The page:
His number one vote is for Real Kung Fu Steamed Buns and Dumplings, closely followed by Schmackary’s, Totto Ramen, Ippudo Ramen, Lucky’s Famous Burgers and Tim Ho Wan. Andrew Yang started his run for Democratic presidential candidate from his mom’s Hell’s Kitchen apartment in the fall of 2017 — now he has the role of New York City’s next mayor in his sights.

Andrew Yang and his campaign team at Real Kung Fu Steamed Buns and Dumplings in November 2017.

There are signals that the tech entrepreneur Yang is preparing to join the 2021 race to replace Mayor Bill de Blasio. For a man who transformed the New York Times opinion from “mounting a longer-than-long-shot bid” to “The Internet’s Favorite Candidate” — he seems to have a good chance of winning the vote.

According to Politico, he has been calling elected officials to gauge support for a possible bid to become New York City’s next mayor. Politico added that Yang, who championed a plan to provide all Americans a $1,000 monthly stipend (Universal Basic Income), is also in talks with Tusk Strategies, the consulting firm that worked on Mike Bloomberg’s 2009 mayoral campaign.

When asked by Politico in February whether he would run as New York Mayor he said: “It’s incredibly flattering to be thought of in that role…. We haven’t ruled anything out at this point. I will say I’m more attracted to executive roles than legislative ones because I think you can get more done. You can get your hands dirtier and actually roll up your sleeves.”

Andrew Yang voting at W50th Street in Hell’s Kitchen in 2018.

Yang grew up in Westchester and for most of his adult life lived in Hell’s Kitchen, Intelligencer reports. He certainly liked to share his local knowledge with others, and the first employee on his presidential campaign, Muhan Zhang, reveals Yang’s love of food – it namechecks a whole raft of neighborhood eateries!

“The beginning of the campaign was extremely intimate and human. Every time we had one of Yang’s friends come to visit, or met up with a potential teammate, we’d often take them to a local Yang restaurant favorite. Real Kung Fu Steamed Buns and Dumplings on 49th and 8th was a classic, as Yang reminded us that it was “Michelin Star” on an affordable budget,” recalled Zhang. “The order was more or less the same, every time: soup dumplings, scallion pancakes with beef, and house fried noodles for everyone to share. Other go-to food spots from the Golden Days, when we’d go out to lunch as a team 3–4 times a week, include Schmackary’s in Hell’s Kitchen, Totto Ramen, Ippudo Ramen, Otto’s Tacos, City Kitchen’s Ramen, and Lucky’s Famous Burgers. Yang has always been a foodie and set the precedent for our collective fattening on the Yang2020 campaign.”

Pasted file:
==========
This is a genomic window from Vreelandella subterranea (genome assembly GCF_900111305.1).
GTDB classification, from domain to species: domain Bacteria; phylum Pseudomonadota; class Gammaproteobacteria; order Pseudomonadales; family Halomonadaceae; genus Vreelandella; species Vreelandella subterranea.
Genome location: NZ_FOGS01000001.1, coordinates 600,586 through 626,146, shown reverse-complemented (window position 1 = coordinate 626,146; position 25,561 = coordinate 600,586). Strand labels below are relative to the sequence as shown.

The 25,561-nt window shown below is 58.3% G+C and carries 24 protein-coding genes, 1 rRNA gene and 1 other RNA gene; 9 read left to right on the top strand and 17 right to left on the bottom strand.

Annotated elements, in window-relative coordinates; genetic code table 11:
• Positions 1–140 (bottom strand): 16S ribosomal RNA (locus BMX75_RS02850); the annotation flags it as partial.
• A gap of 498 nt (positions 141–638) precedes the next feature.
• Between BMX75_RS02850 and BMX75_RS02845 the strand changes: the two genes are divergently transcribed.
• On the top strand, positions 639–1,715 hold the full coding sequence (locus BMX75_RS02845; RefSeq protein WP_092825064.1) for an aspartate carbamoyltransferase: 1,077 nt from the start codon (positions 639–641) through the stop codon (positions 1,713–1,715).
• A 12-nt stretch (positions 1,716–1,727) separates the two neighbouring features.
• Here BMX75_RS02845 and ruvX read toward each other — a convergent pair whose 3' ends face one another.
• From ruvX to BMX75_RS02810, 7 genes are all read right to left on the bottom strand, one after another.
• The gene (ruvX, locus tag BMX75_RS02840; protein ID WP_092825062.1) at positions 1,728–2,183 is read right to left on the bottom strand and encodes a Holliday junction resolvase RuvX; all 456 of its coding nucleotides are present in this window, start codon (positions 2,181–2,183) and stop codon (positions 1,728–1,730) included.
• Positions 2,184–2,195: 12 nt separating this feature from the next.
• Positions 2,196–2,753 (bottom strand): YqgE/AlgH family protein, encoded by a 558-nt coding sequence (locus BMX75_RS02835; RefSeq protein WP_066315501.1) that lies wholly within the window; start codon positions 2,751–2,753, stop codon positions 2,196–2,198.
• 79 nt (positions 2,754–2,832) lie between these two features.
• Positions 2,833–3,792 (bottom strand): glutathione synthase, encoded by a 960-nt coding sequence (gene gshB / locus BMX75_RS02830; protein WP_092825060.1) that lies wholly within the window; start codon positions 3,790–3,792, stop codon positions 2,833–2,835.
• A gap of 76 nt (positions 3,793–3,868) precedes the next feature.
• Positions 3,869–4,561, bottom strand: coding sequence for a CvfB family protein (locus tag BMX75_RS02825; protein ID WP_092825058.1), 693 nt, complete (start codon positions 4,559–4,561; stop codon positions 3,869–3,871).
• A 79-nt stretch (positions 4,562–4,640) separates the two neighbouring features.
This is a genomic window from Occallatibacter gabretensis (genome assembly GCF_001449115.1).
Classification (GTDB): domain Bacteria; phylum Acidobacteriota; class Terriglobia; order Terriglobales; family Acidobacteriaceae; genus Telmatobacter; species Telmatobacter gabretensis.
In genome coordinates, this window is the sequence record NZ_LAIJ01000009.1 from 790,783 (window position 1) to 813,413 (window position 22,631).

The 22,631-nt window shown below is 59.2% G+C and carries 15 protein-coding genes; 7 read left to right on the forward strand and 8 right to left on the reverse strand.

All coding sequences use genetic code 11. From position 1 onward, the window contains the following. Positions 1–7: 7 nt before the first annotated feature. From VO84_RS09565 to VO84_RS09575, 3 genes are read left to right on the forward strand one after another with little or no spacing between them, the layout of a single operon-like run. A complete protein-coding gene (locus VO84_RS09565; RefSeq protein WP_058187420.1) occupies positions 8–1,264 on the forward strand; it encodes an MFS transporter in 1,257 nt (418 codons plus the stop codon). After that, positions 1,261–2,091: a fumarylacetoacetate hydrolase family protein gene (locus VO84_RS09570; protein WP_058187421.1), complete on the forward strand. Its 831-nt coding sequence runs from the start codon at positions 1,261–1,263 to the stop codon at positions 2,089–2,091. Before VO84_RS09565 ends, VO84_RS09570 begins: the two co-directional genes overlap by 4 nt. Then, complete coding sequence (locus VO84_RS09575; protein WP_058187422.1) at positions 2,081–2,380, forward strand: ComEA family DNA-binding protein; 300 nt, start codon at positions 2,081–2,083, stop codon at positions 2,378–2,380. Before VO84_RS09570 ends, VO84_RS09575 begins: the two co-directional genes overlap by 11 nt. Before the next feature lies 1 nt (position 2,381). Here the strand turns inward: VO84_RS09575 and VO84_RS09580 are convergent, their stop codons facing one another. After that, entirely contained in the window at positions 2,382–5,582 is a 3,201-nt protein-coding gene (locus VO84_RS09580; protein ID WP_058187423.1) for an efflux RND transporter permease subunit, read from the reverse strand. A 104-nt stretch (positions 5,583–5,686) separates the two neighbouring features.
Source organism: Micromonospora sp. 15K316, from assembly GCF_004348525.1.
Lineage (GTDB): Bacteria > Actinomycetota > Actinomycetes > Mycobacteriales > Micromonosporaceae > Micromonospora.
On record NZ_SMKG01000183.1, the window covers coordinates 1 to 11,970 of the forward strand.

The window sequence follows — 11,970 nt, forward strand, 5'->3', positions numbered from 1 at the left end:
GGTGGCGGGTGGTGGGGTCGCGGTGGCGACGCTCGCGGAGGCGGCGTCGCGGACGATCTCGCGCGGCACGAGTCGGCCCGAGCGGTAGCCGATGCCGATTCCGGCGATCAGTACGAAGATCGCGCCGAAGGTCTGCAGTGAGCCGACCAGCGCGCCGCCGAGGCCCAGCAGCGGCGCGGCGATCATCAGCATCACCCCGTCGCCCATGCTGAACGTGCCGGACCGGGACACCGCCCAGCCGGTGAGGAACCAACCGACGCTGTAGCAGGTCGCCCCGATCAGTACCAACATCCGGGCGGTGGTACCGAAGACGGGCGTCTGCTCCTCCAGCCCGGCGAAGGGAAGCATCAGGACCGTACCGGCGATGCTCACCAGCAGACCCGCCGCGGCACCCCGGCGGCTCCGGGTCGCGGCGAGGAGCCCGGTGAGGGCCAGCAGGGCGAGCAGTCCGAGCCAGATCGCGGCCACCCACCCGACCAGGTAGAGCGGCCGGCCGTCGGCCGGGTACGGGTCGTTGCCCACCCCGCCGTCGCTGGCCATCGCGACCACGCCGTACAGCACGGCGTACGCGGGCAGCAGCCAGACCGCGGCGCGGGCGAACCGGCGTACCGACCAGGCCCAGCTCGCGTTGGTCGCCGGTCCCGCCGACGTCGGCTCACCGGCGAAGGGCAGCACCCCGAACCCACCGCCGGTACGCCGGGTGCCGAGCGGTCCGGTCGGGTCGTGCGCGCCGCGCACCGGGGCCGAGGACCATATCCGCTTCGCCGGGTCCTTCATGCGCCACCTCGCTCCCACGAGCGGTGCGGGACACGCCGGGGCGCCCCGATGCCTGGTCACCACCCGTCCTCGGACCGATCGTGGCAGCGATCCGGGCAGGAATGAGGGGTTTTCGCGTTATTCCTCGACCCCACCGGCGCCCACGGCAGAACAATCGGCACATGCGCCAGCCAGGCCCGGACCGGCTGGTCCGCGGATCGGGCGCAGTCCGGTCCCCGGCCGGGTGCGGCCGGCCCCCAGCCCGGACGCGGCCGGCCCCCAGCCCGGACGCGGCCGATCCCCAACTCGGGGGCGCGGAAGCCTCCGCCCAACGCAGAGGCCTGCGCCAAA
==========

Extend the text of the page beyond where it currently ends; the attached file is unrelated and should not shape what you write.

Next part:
The Yang Campaign team in start up mode.

And Yang seems to be happy to share that love of food – at the height of his presidential campaign, one of the incentives on offer to donors was the chance to have a dim sum lunch with the candidate at the Tim Ho Wan restaurant on 9th Ave.

Andrew Yang is a married father of two boys, Christopher and Damian — who up until recently attended school in Hell’s Kitchen. During the pandemic, the family has spent time in New Paltz, NY and it is unclear where he will live if he launches a bid to become mayor next year.

Could he win the Mayoral race? Results of a poll obtained by the New York Post seem to indicate in the affirmative.

“Yang’s entry into the race would complicate city Comptroller Scott Stringer’s efforts to frame the race as a two-man fight with Brooklyn Borough President Eric Adams,” said the Post, adding: “Twenty percent of respondents said that Yang would be their top pick of the 2021 primary were held today, while 14 percent listed Adams and just 11 percent named Stringer.”

All he’s really got to do now is fight for the title of chief Hell’s Kitchen foodie against candidates Michael Muñoz, food writer at W42ST and Ryan Sutton, Chief Food Critic at Eater.

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